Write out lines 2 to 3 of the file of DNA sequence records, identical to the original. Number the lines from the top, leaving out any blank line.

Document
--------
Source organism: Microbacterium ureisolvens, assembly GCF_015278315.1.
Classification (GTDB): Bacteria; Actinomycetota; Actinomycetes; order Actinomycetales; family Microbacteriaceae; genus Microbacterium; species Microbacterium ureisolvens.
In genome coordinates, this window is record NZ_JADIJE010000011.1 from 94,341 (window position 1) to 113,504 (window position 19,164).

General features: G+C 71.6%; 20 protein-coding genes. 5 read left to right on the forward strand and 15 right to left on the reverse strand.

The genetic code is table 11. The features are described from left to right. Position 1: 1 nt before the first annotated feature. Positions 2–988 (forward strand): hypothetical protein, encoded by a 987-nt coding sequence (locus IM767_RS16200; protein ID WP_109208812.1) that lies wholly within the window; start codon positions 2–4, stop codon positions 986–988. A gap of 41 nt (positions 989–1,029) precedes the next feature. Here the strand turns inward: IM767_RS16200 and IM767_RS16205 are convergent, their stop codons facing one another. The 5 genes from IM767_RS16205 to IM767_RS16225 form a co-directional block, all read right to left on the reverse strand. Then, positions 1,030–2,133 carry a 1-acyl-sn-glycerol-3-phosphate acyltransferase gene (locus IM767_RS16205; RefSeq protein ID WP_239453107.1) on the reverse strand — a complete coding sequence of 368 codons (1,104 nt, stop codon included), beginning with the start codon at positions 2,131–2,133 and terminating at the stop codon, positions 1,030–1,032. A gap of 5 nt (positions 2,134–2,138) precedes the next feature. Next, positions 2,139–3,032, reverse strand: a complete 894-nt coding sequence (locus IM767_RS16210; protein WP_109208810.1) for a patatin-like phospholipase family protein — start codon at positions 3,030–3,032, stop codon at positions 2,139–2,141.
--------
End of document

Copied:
Classification (GTDB): Bacteria; Actinomycetota; Actinomycetes; order Actinomycetales; family Microbacteriaceae; genus Microbacterium; species Microbacterium ureisolvens.
In genome coordinates, this window is record NZ_JADIJE010000011.1 from 94,341 (window position 1) to 113,504 (window position 19,164).